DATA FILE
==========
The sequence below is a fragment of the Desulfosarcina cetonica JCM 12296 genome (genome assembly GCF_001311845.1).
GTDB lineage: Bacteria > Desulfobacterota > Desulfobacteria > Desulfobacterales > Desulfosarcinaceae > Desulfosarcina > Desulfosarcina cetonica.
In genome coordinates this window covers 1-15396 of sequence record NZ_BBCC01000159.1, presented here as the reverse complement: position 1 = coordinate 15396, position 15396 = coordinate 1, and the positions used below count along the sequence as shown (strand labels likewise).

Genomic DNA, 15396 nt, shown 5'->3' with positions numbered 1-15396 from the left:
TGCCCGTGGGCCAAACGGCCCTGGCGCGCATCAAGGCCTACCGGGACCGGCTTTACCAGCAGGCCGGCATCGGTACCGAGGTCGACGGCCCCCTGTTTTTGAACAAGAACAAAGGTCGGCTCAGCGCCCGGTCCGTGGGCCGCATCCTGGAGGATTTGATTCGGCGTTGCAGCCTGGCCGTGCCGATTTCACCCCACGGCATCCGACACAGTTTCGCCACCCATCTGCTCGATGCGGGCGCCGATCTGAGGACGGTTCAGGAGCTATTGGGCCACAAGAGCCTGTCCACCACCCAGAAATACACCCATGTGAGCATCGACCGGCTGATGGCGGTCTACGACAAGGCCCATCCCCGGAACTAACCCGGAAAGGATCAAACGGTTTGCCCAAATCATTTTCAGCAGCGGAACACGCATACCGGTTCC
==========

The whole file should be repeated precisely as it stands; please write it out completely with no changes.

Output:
The sequence below is a fragment of the Desulfosarcina cetonica JCM 12296 genome (genome assembly GCF_001311845.1).
GTDB lineage: Bacteria > Desulfobacterota > Desulfobacteria > Desulfobacterales > Desulfosarcinaceae > Desulfosarcina > Desulfosarcina cetonica.
In genome coordinates this window covers 1-15396 of sequence record NZ_BBCC01000159.1, presented here as the reverse complement: position 1 = coordinate 15396, position 15396 = coordinate 1, and the positions used below count along the sequence as shown (strand labels likewise).

Genomic DNA, 15396 nt, shown 5'->3' with positions numbered 1-15396 from the left:
TGCCCGTGGGCCAAACGGCCCTGGCGCGCATCAAGGCCTACCGGGACCGGCTTTACCAGCAGGCCGGCATCGGTACCGAGGTCGACGGCCCCCTGTTTTTGAACAAGAACAAAGGTCGGCTCAGCGCCCGGTCCGTGGGCCGCATCCTGGAGGATTTGATTCGGCGTTGCAGCCTGGCCGTGCCGATTTCACCCCACGGCATCCGACACAGTTTCGCCACCCATCTGCTCGATGCGGGCGCCGATCTGAGGACGGTTCAGGAGCTATTGGGCCACAAGAGCCTGTCCACCACCCAGAAATACACCCATGTGAGCATCGACCGGCTGATGGCGGTCTACGACAAGGCCCATCCCCGGAACTAACCCGGAAAGGATCAAACGGTTTGCCCAAATCATTTTCAGCAGCGGAACACGCATACCGGTTCC